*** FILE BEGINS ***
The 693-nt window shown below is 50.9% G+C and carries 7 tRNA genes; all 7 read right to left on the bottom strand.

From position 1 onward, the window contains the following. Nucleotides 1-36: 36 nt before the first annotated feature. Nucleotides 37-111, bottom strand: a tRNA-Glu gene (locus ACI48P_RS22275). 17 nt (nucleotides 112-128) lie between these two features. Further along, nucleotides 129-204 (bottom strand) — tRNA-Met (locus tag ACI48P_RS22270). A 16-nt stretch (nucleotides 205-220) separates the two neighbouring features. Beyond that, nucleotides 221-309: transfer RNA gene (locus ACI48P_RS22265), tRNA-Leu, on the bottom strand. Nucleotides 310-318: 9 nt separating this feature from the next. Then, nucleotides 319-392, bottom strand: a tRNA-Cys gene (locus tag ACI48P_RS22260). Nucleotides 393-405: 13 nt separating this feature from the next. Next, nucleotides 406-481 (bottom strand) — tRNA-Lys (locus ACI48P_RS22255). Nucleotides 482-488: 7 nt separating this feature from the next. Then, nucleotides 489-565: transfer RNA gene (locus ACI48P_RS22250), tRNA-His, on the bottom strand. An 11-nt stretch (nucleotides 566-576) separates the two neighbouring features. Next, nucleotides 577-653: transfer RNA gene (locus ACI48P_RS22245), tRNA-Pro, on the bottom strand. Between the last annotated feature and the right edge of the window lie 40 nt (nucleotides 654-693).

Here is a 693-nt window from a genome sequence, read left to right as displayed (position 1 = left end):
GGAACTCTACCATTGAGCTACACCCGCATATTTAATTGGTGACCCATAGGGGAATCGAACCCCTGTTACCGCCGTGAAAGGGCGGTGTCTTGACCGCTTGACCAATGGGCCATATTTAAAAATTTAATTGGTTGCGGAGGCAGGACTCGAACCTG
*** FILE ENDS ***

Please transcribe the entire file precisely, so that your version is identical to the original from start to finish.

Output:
The 693-nt window shown below is 50.9% G+C and carries 7 tRNA genes; all 7 read right to left on the bottom strand.

From position 1 onward, the window contains the following. Nucleotides 1-36: 36 nt before the first annotated feature. Nucleotides 37-111, bottom strand: a tRNA-Glu gene (locus ACI48P_RS22275). 17 nt (nucleotides 112-128) lie between these two features. Further along, nucleotides 129-204 (bottom strand) — tRNA-Met (locus tag ACI48P_RS22270). A 16-nt stretch (nucleotides 205-220) separates the two neighbouring features. Beyond that, nucleotides 221-309: transfer RNA gene (locus ACI48P_RS22265), tRNA-Leu, on the bottom strand. Nucleotides 310-318: 9 nt separating this feature from the next. Then, nucleotides 319-392, bottom strand: a tRNA-Cys gene (locus tag ACI48P_RS22260). Nucleotides 393-405: 13 nt separating this feature from the next. Next, nucleotides 406-481 (bottom strand) — tRNA-Lys (locus ACI48P_RS22255). Nucleotides 482-488: 7 nt separating this feature from the next. Then, nucleotides 489-565: transfer RNA gene (locus ACI48P_RS22250), tRNA-His, on the bottom strand. An 11-nt stretch (nucleotides 566-576) separates the two neighbouring features. Next, nucleotides 577-653: transfer RNA gene (locus ACI48P_RS22245), tRNA-Pro, on the bottom strand. Between the last annotated feature and the right edge of the window lie 40 nt (nucleotides 654-693).

Here is a 693-nt window from a genome sequence, read left to right as displayed (position 1 = left end):
GGAACTCTACCATTGAGCTACACCCGCATATTTAATTGGTGACCCATAGGGGAATCGAACCCCTGTTACCGCCGTGAAAGGGCGGTGTCTTGACCGCTTGACCAATGGGCCATATTTAAAAATTTAATTGGTTGCGGAGGCAGGACTCGAACCTG